Rope toys, in general, are a good choice for greyhounds, as they are easy for them to get those narrow muzzles latched onto, and are great for use in training the all-important "leave it" command. This will put your hounds hunting drive to play.

I like the the rag rope ball the most because it really keeps a greyhound's interest, with lots of floppy bits that flap around when you toss the ball. Some of the pieces make an intriguing crackling noise, too, which will make those little rosette ears perk right up!

I also like that it can double as a throw toy for the greyhound with a strong chase instinct who prefers to chase down their toys rather than simply find them lying around.

Basic Rope Toys

You'd be surprised at how much a greyhound can enjoy a knotted rope, and the little strands of cotton can help clean their teeth at the same time, a bonus!

I do suggest that you keep the ropes as an outdoor toy until you see how much your greyhound throws it around.

Some dogs will lie down and chew away happily, but other dogs like to flip their rope toys in the air and send you scurrying to rescue your breakables.

One of my greyhounds seems to aim for the television, every time, so she only gets to play with the coveted rope toy when we're out in the fenced yard.

Your dog may be calmer, or not. Either way, these toys are a popular standby among greyhound owners I know, as well as in our own home, and they last practically forever.

5. Food-Dispensing Dog Toys

From a dog's perspective, what's not to like about the Kong Wobbler? You paw at the toy, and it wobbles wildly all around in unpredictable directions, dispensing yummy treats all over the floor. Hours of fun!

If your greyhound gets bored at home while you're at work, or tends toward "separation anxiety," the Kong Wobbler is often a wonderful solution.

It's a tough and durable piece of wobbly food-dispensing fun to keep the dog from looking for ways to "get in trouble" by entertaining itself, like playing with your best shoes.

Now, with a greyhound who is relatively fresh off the track and still in that "spaced out" state of mind in their new home, there's a chance that the Kong Wobbler may start out just a bit weird and freaky to them.

Tip: Put a dab or two of peanut butter on the toy, and they'll soon get interested!

Easy to wash, and a very durable "interactive feeding puzzle" your greyhound will come to love.

© 2011 flycatcherrr

aliciadonley on August 01, 2014:

He's an italian greyhound mix but he loves all of these toys! How funny! I wish I had one of those things he could chase!

flycatcherrr (author) on June 23, 2014:

@tazzytamar: Thank you, Anna. Glad to hear your ex-racer found a lovely home with you, and that he gets to enjoy a Kong in happy retirement!

Anna from chichester on June 23, 2014:

These are all great suggestions - my boy loves his KONG treat dispenser. He's an ex-racing dog and I can't believe the cruelty of the people that use these wonderful creatures and then abandon them as if they were garbage! Makes me so angry! Your lenses are wonderful :)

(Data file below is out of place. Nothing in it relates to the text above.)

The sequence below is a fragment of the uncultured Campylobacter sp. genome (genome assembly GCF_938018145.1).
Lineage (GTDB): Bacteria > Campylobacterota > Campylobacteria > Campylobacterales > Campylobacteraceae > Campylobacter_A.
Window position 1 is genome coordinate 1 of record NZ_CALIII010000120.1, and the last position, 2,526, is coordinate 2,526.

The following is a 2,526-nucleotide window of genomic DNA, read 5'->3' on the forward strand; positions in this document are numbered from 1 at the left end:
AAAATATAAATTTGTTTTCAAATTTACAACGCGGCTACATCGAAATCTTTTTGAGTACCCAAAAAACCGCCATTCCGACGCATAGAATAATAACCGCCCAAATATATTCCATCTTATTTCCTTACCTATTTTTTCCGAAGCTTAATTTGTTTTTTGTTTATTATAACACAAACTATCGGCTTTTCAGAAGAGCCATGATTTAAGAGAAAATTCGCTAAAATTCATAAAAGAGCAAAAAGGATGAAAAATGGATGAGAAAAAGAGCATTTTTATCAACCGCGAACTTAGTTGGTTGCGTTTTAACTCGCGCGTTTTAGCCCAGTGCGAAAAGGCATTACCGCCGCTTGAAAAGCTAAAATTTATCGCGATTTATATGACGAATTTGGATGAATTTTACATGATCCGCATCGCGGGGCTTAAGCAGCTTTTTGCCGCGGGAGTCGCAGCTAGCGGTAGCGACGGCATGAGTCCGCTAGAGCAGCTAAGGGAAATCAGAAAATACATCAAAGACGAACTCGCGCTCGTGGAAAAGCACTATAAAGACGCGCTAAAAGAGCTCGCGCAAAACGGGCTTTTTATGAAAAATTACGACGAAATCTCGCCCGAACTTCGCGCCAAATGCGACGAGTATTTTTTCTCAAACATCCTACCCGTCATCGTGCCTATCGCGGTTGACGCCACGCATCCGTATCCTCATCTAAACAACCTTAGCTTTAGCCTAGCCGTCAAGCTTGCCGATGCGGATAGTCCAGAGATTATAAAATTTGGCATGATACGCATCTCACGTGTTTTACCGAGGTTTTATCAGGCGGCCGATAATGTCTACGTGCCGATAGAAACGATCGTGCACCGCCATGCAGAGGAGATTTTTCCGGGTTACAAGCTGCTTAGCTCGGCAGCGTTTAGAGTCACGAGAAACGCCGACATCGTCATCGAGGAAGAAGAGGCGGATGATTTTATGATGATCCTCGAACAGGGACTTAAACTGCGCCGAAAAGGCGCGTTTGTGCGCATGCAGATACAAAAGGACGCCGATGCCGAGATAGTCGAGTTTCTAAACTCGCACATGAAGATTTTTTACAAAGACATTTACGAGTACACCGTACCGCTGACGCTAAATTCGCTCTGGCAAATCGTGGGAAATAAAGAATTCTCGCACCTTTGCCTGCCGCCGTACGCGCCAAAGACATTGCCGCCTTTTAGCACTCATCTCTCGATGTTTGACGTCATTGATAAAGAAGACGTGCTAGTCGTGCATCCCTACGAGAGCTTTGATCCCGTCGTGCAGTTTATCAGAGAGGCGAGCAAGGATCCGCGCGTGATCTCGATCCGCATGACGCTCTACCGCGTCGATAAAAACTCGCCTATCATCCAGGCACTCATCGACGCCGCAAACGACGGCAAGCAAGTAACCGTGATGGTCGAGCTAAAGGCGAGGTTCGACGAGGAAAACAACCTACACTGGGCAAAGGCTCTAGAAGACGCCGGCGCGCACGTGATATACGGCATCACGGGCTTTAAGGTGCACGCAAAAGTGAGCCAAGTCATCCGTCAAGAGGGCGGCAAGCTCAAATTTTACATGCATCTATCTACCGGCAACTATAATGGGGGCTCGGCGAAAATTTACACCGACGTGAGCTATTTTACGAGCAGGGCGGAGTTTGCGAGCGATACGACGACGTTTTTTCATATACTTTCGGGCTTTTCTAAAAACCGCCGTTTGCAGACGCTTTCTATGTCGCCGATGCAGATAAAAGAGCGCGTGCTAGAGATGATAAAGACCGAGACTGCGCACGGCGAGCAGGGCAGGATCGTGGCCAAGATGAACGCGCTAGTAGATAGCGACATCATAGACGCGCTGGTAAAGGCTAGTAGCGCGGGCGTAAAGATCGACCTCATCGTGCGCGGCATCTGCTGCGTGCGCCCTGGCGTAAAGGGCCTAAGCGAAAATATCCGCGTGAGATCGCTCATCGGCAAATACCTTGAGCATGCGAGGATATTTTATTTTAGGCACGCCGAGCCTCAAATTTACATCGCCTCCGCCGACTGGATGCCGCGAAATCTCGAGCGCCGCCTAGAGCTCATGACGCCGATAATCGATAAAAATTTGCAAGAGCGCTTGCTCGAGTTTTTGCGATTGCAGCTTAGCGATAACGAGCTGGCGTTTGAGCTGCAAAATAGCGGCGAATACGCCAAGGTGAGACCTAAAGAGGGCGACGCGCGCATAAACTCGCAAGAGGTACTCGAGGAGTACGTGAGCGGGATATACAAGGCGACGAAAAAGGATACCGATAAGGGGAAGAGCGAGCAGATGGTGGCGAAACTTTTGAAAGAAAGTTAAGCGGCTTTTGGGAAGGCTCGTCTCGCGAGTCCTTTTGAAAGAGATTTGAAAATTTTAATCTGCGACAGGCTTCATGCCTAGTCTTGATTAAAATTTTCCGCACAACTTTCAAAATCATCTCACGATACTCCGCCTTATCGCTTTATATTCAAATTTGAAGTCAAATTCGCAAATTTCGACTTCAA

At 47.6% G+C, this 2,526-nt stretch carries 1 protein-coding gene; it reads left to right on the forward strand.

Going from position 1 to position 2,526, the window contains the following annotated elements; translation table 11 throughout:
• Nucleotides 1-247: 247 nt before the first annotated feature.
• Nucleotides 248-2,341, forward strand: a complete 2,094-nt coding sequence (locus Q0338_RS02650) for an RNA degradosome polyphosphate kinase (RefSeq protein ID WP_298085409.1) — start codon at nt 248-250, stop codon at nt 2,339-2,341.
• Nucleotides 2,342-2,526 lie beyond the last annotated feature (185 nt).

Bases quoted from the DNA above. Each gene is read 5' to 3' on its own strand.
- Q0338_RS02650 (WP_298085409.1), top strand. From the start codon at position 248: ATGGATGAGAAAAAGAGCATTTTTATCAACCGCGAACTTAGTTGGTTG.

jolou on May 26, 2014:

What great ideas. I love the squirrel.

SteveKaye on May 25, 2014:

Actually, I have a cat. I checked this list to find out if she was on it (she's not). So now I can tell her to come out from under the bed.

Barbara Tremblay Cipak from Toronto, Canada on May 24, 2014:

great selection here, I have a small dog, a shih-tzu (she's older too, but she still likes to play, she'll carry a big stuffed animal in her mouth, it looks hilarious!)

flycatcherrr (author) on March 05, 2014:

@ThreeQuarters2Day: I've got a death-to-stuffies toy-unfluffer in my pack, too. Fortunately he is also mad for unstuffed toys and anything with a rope attached. Your Brody is a clever good dog! Hope that Leah appreciates his self-restraint. ;)

Dawn Romine from Nebraska on March 05, 2014:

My Jack Russell unfluffs all his toys, but my Boxer just loves on them. If I give one to her and tell Brody, "No, it's not your baby" he actually leaves it alone and recognizes it as Leahs toy

flycatcherrr (author) on February 14, 2014:

@John Dyhouse: Lovely! I have a fondness for lurchers.

John Dyhouse from UK on February 14, 2014:

Sqeaky toys go down very well, but I am surprised how many soft toys my son's dog has at home. Saying he is part of the family is an understatement, my son has even set up a FB page for him under the name Dante The Lurcher

Takkhis on February 08, 2014:

There are something that my dog would like to play with! I have 2 squeaky tennis balls and my dog likes playing with them.

flycatcherrr (author) on January 30, 2014:

@Diana Wenzel: Oh, but rope toys are awesome! Count yourself lucky. Toby is flossing his teeth as he plays, and not disembowelling stuffies all over your living room while you're in the shower. :) I am a big fan of the rope toys, as are my pups. We have an exciting variety.

Renaissance Woman from Colorado on January 30, 2014:

My dog only plays with his rope toy. Toby has not shown much interest in any other toys. Weird, huh?

dudexyx on January 14, 2014:

Looks like all dogs like Stuffed Squirrels. :))

Erin Mellor from Europe on November 03, 2013:

I didn't know you could get stuffing-less toys. Whilst not a greyhound, the Irish rescue in my life does like to gut a plushie, so that looks like a good choice.

flycatcherrr (author) on October 18, 2013:

@x10dit lm: Two words for you & Eric - "replacement squeakers"!!

flycatcherrr (author) on October 18, 2013:

@JimHofman: That's a fun trick for dogs to learn - and doesn't it always impress your friends? :)

JimHofman on October 07, 2013: